North Santiam River ProgramSpringNorth Fork Santiam River (OR)Name ChangePreviously listed as Marion Forks Hatchery/North Fork Santiam Hatchery Program (ODFW Stock #21).
Molalla River ProgramSpringMolalla River (OR)Name ChangePreviously listed as South Santiam Hatchery Program (ODFW Stock #24) in the South Fork Santiam River and Mollala River.
South Santiam River ProgramSpringSouth Fork Santiam River (OR)Name ChangePreviously listed as South Santiam Hatchery Program (ODFW Stock #24) in the South Fork Santiam River and Mollala River.
Willamette Hatchery ProgramSpringMiddle Fork Willamette River (OR)Name ChangePreviously listed as Willamette Hatchery Program (ODFW Stock #22).
Clackamas Hatchery ProgramSpringClackamas River (OR)Name ChangePreviously listed as Clackamas Hatchery Program (ODFW Stock #19).
Columbia River chum salmon (Threatened):
Big Creek Hatchery ProgramFallBig Creek (OR)AddNew program.
Hood Canal summer-run chum salmon (Threatened):
Hamma Hamma Fish Hatchery ProgramSummerHamma Hamma River (WA)RemoveProgram terminated.
Jimmycomelately Creek Fish Hatchery ProgramSummerSequim Bay (WA)RemoveProgram terminated.
Lower Columbia River coho salmon (Threatened):
Clatsop County Fisheries/Klaskanine HatcheryN/ASF Klaskanine River (OR)AddExisting release now classified as a separate and distinct program.
Clatsop County Fisheries Net Pen ProgramN/AYoungs Bay (OR)AddExisting release now classified as a separate and distinct program.
Kalama River Type-S Coho ProgramN/AKalama River (WA)RemoveProgram terminated.
Big Creek Hatchery ProgramN/ABig Creek (OR)Name ChangePreviously listed as Big Creek Hatchery Program (ODFW Stock #13).
Sandy Hatchery ProgramLateSandy River (OR)Name ChangePreviously listed as Sandy Hatchery Program (ODFW Stock #11).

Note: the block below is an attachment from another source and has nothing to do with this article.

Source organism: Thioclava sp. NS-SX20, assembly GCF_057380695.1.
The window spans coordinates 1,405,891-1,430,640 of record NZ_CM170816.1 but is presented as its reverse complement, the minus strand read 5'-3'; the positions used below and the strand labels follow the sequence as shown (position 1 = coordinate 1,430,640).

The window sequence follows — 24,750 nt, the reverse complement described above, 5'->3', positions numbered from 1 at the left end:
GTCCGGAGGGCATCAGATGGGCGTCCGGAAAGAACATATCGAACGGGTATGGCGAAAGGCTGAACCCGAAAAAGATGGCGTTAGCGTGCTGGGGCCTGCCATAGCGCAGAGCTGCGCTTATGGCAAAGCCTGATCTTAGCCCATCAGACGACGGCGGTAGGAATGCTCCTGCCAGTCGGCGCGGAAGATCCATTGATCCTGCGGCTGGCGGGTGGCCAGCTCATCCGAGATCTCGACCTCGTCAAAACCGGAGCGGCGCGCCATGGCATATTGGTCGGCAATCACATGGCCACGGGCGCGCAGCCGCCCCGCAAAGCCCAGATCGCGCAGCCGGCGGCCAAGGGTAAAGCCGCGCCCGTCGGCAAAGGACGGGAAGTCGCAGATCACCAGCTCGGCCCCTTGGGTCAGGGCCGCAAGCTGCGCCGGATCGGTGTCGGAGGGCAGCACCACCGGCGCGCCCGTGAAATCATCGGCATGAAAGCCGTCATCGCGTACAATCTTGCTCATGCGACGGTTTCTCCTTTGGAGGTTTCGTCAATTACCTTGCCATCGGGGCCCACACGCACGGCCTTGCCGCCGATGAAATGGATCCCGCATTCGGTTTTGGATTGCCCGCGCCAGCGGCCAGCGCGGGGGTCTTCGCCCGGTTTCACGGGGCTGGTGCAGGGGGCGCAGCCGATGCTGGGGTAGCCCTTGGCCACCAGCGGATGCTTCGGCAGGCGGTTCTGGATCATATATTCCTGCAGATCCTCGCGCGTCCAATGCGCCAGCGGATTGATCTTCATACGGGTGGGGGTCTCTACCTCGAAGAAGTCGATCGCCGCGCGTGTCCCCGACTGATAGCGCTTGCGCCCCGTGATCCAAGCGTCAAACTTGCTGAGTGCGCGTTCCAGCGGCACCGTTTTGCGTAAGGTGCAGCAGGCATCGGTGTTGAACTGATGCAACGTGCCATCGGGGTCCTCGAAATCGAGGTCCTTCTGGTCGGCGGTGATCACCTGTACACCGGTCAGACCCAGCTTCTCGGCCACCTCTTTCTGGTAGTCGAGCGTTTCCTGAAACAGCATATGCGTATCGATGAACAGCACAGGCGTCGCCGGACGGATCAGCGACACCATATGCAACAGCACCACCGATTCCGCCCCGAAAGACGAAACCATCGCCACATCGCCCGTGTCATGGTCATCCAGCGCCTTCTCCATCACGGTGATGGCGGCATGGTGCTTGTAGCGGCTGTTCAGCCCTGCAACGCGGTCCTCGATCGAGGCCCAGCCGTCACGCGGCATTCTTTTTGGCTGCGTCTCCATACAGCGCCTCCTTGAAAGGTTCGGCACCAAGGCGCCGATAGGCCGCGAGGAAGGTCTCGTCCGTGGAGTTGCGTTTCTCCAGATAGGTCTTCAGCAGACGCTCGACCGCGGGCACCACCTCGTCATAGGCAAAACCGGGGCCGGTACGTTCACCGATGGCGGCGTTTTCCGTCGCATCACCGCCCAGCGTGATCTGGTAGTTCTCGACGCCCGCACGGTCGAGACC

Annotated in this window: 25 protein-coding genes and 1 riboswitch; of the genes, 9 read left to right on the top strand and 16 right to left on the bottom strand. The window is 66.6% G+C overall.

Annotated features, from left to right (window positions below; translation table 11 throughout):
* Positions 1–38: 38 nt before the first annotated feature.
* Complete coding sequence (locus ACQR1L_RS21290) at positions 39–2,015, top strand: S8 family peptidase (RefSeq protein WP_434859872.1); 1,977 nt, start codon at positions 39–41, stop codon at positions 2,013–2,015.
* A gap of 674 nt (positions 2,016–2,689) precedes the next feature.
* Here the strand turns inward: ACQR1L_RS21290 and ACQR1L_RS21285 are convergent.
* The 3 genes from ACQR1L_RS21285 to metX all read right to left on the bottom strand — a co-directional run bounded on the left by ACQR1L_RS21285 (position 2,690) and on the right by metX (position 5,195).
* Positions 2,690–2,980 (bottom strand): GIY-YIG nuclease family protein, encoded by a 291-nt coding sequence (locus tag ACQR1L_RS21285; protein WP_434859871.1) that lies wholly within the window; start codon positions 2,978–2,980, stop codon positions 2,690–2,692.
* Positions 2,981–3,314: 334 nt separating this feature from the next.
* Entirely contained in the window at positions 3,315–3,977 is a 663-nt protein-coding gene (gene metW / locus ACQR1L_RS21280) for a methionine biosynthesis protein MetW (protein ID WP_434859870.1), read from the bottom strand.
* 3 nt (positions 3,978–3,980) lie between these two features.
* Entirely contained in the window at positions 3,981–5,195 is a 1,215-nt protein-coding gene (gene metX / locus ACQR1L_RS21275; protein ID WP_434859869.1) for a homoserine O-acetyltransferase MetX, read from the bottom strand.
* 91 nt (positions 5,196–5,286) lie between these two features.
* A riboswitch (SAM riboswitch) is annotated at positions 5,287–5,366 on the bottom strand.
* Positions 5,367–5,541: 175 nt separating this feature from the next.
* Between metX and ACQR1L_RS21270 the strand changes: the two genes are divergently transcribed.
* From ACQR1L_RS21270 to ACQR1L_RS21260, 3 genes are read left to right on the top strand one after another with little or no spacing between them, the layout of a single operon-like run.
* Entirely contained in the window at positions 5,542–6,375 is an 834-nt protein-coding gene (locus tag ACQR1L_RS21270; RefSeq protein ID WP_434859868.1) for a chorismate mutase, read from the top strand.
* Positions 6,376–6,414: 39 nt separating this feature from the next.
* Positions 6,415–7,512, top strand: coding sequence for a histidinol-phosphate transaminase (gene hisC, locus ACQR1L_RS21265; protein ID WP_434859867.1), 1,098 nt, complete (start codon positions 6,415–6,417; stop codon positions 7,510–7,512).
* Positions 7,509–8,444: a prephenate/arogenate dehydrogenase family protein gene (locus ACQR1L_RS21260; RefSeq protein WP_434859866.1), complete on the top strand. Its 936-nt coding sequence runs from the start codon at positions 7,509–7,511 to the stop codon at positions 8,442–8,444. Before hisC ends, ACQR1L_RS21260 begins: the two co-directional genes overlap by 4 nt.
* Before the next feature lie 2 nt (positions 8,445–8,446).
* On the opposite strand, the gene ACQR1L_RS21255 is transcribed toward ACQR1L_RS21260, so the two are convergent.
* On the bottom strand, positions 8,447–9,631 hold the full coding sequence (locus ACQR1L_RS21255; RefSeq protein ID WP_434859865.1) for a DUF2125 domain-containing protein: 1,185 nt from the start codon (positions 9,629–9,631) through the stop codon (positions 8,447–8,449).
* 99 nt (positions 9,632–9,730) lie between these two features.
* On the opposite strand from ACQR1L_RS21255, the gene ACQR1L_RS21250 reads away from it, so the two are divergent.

Start Printed Page 81831
Bonneville/Cascade/Oxbow Complex Hatchery ProgramN/ALower Columbia River Gorge (OR)Name ChangePreviously listed as Bonneville/Cascade/Oxbow Complex (ODFW Stock #14) Hatchery.
North Fork Toutle River Type-S Hatchery ProgramN/ANorth Fork Toutle RiverName ChangePreviously listed as North Fork Toutle River Hatchery Program.
Oregon Coast coho salmon (Threatened):
Cow Creek Hatchery ProgramN/ASouth Fork Umpqua River (OR)Name ChangePreviously listed as Cow Creek Hatchery Program (ODFW Stock #18).
Southern Oregon/Northern California Coast coho salmon ESU (Threatened):
Cole Rivers Hatchery ProgramN/ARogue River (OR)Name ChangePreviously listed as Cole Rivers Hatchery Program (ODFW Stock #52).
Ozette Lake sockeye (Threatened):
Umbrella Creek/Big River Hatcheries ProgramN/ALake Ozette (WA)Name ChangePreviously listed as two programs: The Umbrella Creek Hatchery Program and the Big River Hatchery Program.
Snake River sockeye (Endangered):
Snake River Sockeye Salmon Hatchery ProgramN/AUpper Salmon River (ID)AddNew program.
California Central Valley steelhead (Threatened):
Mokelumne River HatcheryWinterMokelumne River (CA)AddNew program.
Lower Columbia River steelhead (Threatened):
Clackamas Hatchery Late Winter-run ProgramLate WinterClackamas River (OR)Name ChangePreviously listed as Clackamas Hatchery Late Winter-run Program (ODFW Stock #122).
Sandy Hatchery Late Winter-run ProgramLate WinterSandy River (OR)Name ChangePreviously listed as Sandy Hatchery Late Winter-run Program (ODFW Stock #11).
Hood River Winter-run ProgramWinterHood River (OR)Name ChangePreviously listed as Hood River Winter-run Program (ODFW Stock #50).
Upper Cowlitz River Wild ProgramLate WinterUpper Cowlitz River (WA)AddNew program.
Tilton River Wild ProgramLate WinterUpper Cowlitz River (WA)AddNew program.
Middle Columbia River steelhead (Threatened):
Deschutes River ProgramSummerDeschutes River (OR)Name ChangePreviously listed as Deschutes River Program (ODFW Stock #66).
Umatilla River ProgramSummerUmatilla River (OR)Name ChangePreviously listed as Umatilla River Program (ODFW Stock #91).
Puget Sound steelhead (Threatened):
Fish Restoration Facility ProgramWinterGreen River (WA)AddNew program.
Hood Canal Supplementation ProgramWinterHood Canal (WA)Name ChangePreviously listed as Hood Canal Steelhead Supplementation Off-station Projects in the Dewatto, Skokomish, and Duckabush Rivers.
Snake River Basin steelhead (Threatened):
Salmon River B-run ProgramSummer (B)Salmon River (ID)AddExisting release now classified as a separate and distinct program.
South Fork Clearwater (Clearwater Hatchery) B-run programSummer (B)SF Clearwater River (ID)AddExisting release now classified as a separate and distinct program.